Hayden Valley is one of the best places to view water birds and birds of prey. Shorebirds feed in the mud flats at Alum Creek. Sandhill cranes often nest in the valley. Ducks, geese, and American white pelicans cruise the river. Bald eagles and osprey hunt for fish along the river; northern harriers fly low looking for rodents in the grasses. Great gray owls are sometimes seen searching the meadows for food (these birds are sensitive to human disturbance). Blacktail Ponds and Floating Island Lake, between Mammoth and Tower Junction, and the Madison River west of Madison Junction are also good places to look for birds.
Many birds, such as American robins and common ravens, are found throughout the park. Other species live in specific habitats. For example, belted kingfishers are found near rivers and streams while Steller’s jays are found in moist coniferous forests.
Spring is a good time to look for birds. Migration brings many birds back to the park from their winter journeys south; other birds are passing through to more northern nesting areas. Songbirds are singing to establish and defend their territories; and many ducks are in their colorful breeding plumages, which makes identification easier.
Watch for birds on early morning walks from mid-May through early July. At all times, but especially during the nesting season, birds should be viewed from a distance. Getting too close can stress a bird (as it can any animal) and sometimes cause the bird to abandon its nest. As with all park wildlife, visitors should keep at least 25 yards away from birds and their nests.
Most birds migrate to lower elevations and more southern latitudes beginning in August. At the same time, other birds pass through Yellowstone. Hawk-watching can be especially rewarding in Hayden Valley late August through early October. In early November, look for tundra swans on the water.
Birds that can be viewed in Yellowstone year-round include the common raven, Canada goose, trumpeter swan, dusky grouse (formerly blue grouse), gray jay, black-billed magpie, red-breasted nuthatch, American dipper, and mountain chickadee. A few species, such as common goldeneyes, bohemian waxwings, and rough-legged hawks migrate here for the winter.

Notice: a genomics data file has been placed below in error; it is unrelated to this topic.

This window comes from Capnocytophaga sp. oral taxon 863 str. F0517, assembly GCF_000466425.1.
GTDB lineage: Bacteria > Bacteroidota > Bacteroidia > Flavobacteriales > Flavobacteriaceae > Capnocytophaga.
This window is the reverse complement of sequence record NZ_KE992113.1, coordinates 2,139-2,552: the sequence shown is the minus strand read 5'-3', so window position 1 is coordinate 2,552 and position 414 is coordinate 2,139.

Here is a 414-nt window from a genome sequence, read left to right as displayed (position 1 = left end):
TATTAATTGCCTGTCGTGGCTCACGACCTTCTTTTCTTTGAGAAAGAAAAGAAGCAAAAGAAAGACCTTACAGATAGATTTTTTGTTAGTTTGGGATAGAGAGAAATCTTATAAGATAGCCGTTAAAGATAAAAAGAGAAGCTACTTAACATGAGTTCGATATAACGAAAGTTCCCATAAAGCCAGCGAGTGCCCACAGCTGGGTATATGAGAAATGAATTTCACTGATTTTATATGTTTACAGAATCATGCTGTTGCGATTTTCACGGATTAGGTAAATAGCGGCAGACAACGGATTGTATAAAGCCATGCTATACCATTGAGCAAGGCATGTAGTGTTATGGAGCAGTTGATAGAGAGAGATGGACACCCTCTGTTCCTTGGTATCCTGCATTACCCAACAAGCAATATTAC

Visitors may report sightings with a wildlife sighting form and at visitor centers.
Please note: The use of audio bird calls is illegal in the park.
Annual Bird Program Reports. National Park Service, Yellowstone National Park. https://www.nps.gov/yell/nature/birdreports.htm.
Baril, L.M., D.W. Smith, D.B. Haines, L.E. Walker, and K. Duffy. 2017. Yellowstone Raptor Initiative 2011-2015 Final Report, YCR-2017-04. National Park Service, Yellowstone Center for Resources, Yellowstone National Park, WY, USA.Crick, H.Q.P. 2004. The impact of climate change on birds. Ibis 146:48–56.
Follett, D. 1986. Birds of Yellowstone and Grand Teton national parks. Boulder, CO: Roberts Rinehart.
Walker, L.E., L.M. Baril, D.B. Haines, and D.W. Smith. 2018. Reproductive characteristics of red-tailed hawks in Yellowstone National Park, an intact temperate landscape. Journal of Raptor Research 53(3): 309–318.
Yellowstone National Park. 2020. Field Checklist of the Birds of Yellowstone National Park.
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Last updated: June 24, 2020